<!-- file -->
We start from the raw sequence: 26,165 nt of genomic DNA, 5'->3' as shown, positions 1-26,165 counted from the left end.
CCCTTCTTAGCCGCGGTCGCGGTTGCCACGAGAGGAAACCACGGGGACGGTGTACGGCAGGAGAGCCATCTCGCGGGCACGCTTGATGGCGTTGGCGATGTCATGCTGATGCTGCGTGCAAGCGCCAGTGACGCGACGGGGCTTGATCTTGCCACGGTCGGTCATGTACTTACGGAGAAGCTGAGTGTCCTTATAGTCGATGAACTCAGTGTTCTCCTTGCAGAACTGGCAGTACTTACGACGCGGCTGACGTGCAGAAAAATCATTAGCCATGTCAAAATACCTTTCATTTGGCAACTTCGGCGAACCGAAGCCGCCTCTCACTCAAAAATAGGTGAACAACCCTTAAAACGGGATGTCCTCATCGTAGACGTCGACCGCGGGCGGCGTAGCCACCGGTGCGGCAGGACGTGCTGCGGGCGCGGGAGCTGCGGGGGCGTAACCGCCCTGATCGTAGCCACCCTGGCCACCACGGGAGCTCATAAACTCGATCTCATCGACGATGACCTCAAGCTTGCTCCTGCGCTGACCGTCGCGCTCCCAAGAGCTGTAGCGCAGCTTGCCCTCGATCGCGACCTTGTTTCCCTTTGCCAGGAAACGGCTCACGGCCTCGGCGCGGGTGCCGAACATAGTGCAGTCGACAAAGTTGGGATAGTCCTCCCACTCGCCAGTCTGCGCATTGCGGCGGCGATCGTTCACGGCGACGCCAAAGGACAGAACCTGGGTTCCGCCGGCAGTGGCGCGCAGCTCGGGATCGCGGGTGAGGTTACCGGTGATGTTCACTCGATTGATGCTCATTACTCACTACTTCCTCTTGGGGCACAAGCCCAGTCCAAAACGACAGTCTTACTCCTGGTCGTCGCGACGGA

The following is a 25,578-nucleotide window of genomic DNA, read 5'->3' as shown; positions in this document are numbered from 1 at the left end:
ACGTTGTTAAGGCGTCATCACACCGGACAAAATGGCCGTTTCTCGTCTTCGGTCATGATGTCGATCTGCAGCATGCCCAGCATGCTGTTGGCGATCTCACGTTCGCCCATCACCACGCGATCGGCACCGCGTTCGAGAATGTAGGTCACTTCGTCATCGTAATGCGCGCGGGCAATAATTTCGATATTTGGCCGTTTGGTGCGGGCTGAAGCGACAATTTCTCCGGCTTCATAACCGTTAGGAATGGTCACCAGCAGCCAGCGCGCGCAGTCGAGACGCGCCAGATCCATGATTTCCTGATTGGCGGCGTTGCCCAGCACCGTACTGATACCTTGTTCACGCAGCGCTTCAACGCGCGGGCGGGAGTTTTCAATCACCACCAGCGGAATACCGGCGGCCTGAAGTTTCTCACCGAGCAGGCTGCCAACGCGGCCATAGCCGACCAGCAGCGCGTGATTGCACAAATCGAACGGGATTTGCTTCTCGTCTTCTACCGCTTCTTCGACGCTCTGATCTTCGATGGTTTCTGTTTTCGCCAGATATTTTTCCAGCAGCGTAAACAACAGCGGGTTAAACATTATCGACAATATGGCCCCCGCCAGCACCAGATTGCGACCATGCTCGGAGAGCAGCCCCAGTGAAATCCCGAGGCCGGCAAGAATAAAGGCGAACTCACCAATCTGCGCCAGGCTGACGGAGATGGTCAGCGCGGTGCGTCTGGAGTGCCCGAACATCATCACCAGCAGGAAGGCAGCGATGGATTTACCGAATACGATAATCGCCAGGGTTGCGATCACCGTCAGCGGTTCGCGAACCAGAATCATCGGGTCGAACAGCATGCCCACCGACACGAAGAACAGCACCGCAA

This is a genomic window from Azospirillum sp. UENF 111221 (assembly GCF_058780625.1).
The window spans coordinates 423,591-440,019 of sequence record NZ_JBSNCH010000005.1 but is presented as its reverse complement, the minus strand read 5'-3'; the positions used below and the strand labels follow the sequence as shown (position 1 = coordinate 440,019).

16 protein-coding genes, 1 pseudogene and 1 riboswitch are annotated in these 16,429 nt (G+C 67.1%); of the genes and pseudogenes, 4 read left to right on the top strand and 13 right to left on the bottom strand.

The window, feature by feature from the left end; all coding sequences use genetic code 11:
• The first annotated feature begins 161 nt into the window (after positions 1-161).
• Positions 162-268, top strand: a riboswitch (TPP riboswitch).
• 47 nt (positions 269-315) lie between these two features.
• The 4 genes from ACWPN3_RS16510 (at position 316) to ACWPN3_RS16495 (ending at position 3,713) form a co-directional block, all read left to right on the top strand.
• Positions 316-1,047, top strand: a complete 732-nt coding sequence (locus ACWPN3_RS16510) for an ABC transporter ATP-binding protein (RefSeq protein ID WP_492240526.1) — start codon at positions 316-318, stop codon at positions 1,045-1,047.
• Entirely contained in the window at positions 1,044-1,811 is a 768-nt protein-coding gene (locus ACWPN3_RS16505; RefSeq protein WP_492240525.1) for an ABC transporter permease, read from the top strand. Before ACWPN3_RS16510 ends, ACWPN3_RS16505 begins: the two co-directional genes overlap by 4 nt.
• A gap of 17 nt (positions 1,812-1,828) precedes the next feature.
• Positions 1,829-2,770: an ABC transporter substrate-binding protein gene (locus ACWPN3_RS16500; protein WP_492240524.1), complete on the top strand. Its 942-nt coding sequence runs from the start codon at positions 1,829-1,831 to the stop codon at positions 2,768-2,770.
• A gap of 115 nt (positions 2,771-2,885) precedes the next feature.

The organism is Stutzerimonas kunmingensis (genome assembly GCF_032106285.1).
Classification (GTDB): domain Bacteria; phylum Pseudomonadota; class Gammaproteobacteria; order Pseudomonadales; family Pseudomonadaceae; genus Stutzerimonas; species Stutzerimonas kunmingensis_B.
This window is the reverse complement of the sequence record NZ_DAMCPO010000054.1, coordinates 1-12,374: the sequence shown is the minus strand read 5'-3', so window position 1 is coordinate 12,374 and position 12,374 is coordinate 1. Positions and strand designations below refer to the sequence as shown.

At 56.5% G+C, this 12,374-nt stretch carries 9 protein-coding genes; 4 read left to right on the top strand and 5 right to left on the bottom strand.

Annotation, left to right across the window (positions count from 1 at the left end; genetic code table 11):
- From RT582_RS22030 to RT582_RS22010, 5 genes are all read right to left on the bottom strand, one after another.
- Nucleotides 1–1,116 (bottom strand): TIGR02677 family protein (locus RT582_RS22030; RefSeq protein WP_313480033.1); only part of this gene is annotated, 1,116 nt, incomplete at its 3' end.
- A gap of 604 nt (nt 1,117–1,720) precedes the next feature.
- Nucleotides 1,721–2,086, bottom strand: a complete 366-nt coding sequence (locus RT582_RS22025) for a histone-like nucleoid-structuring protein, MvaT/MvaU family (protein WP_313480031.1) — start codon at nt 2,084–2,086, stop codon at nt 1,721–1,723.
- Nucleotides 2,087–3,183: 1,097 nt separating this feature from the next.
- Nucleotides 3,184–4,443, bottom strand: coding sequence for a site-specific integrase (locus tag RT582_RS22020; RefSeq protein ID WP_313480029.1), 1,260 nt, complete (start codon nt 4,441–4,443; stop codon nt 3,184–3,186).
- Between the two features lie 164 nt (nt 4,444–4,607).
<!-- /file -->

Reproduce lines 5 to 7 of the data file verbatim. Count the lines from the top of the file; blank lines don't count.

This is a genomic window from Azospirillum sp. UENF 111221 (assembly GCF_058780625.1).
The window spans coordinates 423,591-440,019 of sequence record NZ_JBSNCH010000005.1 but is presented as its reverse complement, the minus strand read 5'-3'; the positions used below and the strand labels follow the sequence as shown (position 1 = coordinate 440,019).

16 protein-coding genes, 1 pseudogene and 1 riboswitch are annotated in these 16,429 nt (G+C 67.1%); of the genes and pseudogenes, 4 read left to right on the top strand and 13 right to left on the bottom strand.